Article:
However, there is a middle path available, one the Hornets took with Paul. Love, like Paul in 2011, has an option in his contract for an additional season, for $16.7 million in 2015-16. New Orleans worked with Paul on a trade and destination with the agreement he'd pick up his option as part of the deal, guaranteeing the team that traded for him would have him under contract for two years.
This enhanced Paul's trade value, which was good for the Hornets, and gave Paul leverage with his new team, which was good for him. Paul ended up with the Los Angeles Clippers after a Lakers trade was rejected by Hornets ownership (which at the time was the league's other 29 owners).
Love, who has made it known he wants to play for a contender after missing the playoffs in each of his first six seasons, could make the same deal if the Wolves were willing. There are several potential landing spots for Love because numerous teams have multiple young prospects and draft picks that would be attractive, but not all of those teams are in position to contend next season.
By going this route, Love might also have some say in how a trade would be structured to ensure a team's collection of assets isn't too depleted after a trade. Choosing the destination also could pay off long term because Love's potential new team would inherit his Bird Rights, which would allow for a more lucrative contract down the line.
If the Wolves decide they want to trade Love, they can attempt to reduce distraction and maximize their leverage by using the auction method the Utah Jazz executed with their 2011 trade of Deron Williams, and one the Oklahoma City Thunder followed in 2012 when they dealt James Harden. Both deals were done in relative stealth, and very quickly, once a decision to trade the star was reached, the Williams deal coming together in less than 24 hours.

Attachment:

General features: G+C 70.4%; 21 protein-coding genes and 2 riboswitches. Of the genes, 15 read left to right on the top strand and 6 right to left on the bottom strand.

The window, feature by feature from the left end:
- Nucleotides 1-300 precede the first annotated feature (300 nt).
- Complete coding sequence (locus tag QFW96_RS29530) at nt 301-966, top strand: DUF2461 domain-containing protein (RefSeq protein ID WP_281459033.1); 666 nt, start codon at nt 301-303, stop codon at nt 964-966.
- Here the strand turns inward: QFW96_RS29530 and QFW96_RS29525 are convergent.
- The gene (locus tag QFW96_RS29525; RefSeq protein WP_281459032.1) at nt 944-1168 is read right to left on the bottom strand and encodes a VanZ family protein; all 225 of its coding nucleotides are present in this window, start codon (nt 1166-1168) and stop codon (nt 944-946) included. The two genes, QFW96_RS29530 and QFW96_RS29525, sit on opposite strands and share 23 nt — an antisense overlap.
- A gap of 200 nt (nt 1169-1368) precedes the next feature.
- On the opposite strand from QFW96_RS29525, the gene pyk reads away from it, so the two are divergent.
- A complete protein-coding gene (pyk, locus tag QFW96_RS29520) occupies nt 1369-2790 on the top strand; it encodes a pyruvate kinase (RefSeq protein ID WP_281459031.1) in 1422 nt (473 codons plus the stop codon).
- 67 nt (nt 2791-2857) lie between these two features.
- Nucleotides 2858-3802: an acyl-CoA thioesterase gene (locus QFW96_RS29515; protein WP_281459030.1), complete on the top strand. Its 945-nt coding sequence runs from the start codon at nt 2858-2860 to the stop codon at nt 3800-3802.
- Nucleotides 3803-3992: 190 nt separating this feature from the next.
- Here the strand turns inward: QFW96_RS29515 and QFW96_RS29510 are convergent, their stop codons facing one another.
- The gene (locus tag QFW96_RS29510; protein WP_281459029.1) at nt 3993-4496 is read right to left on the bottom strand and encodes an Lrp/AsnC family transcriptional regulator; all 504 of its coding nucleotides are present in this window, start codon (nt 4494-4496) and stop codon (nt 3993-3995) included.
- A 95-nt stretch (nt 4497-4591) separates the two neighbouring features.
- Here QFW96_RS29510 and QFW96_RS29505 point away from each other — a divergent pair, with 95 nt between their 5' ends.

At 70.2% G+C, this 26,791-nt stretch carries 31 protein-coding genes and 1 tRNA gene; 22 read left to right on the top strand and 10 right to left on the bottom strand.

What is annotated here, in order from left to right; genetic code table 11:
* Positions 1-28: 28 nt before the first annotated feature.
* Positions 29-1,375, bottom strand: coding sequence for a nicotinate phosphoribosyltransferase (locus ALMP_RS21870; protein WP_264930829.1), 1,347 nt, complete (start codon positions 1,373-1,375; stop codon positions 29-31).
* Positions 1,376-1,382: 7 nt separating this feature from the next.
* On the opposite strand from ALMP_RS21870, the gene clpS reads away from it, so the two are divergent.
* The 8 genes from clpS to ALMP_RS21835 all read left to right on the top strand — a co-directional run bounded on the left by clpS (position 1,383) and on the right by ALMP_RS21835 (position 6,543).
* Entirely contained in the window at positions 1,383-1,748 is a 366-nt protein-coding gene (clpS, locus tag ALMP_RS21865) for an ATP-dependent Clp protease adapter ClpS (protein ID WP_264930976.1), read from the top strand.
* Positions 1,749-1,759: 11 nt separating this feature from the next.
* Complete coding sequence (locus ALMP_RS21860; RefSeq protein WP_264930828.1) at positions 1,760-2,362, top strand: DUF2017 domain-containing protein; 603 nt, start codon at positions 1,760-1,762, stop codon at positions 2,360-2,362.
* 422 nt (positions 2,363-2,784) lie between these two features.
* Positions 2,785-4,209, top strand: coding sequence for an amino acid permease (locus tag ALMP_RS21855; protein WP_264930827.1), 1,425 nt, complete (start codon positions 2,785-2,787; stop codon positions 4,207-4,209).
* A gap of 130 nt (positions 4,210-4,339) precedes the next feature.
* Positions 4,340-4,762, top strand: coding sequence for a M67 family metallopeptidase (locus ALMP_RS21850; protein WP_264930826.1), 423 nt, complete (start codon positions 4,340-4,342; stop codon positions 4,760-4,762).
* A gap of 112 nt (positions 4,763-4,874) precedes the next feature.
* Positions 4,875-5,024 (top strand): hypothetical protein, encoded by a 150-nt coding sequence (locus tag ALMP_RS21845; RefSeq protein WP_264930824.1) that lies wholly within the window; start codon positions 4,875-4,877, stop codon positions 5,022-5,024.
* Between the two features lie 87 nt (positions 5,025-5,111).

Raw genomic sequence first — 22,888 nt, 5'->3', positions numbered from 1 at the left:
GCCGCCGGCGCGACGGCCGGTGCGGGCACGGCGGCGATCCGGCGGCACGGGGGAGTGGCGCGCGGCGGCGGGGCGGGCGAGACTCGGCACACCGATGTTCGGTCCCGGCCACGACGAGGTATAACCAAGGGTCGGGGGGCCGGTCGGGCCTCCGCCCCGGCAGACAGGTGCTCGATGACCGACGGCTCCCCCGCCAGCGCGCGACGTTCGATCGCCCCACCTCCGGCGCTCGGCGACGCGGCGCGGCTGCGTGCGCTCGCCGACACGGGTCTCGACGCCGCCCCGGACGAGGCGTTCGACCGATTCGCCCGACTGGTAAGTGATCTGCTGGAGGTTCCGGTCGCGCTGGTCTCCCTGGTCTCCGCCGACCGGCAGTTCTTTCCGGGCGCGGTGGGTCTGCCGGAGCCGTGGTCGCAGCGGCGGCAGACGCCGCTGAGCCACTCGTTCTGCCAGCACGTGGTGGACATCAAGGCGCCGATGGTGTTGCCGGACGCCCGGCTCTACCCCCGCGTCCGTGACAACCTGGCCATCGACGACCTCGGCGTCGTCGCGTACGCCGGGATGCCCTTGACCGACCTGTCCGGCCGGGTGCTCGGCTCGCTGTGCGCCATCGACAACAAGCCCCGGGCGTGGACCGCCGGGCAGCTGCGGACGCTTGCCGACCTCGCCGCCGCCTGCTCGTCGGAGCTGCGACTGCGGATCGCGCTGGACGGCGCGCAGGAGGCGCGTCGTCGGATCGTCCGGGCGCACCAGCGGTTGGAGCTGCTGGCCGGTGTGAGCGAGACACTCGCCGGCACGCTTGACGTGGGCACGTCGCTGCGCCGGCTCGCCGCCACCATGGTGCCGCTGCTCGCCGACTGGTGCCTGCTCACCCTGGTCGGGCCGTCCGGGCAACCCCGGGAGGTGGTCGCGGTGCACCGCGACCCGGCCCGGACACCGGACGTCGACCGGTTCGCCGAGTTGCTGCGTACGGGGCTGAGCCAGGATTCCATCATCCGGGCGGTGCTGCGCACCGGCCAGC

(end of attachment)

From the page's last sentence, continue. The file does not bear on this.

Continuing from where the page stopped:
According to league executives, the Wolves started to gently probe on some trade ideas this past season that potentially would involve Love. It is likely that somewhere in president Flip Saunders' office, he has a list of trade packages he'd be willing to move Love for.
The draft order being set on Tuesday could be a tipping point where several teams' assets may improve significantly if they can add a top-three pick to their portfolio. Teams who think they can get Love certainly have been plotting their offers for when this market may open.
Saunders then could move quickly, go down his list and begin making offers with a take-it-or-leave-it approach. Each team potentially would get a window to execute a deal, limiting the risk of leaks and maximizing his bargaining position. By creating such a deadline, Saunders may be able to generate some leverage, which he has little of considering Love is under contract for only one more season.
This is how the Thunder operated in 2012 when they moved Harden after he rejected a contract extension offer. General manager Sam Presti had several targets, including discussing rookie Bradley Beal with the Washington Wizards, before moving on to the package offered by the Houston Rockets.
None of this is appetizing for the Wolves. Since this star movement trend started with LeBron James in 2010, there hasn't yet been a team that has truly "won" a trade when coming to grips with moving out a star. All that can be done is manage it, which is the phase the Wolves seem to be moving toward.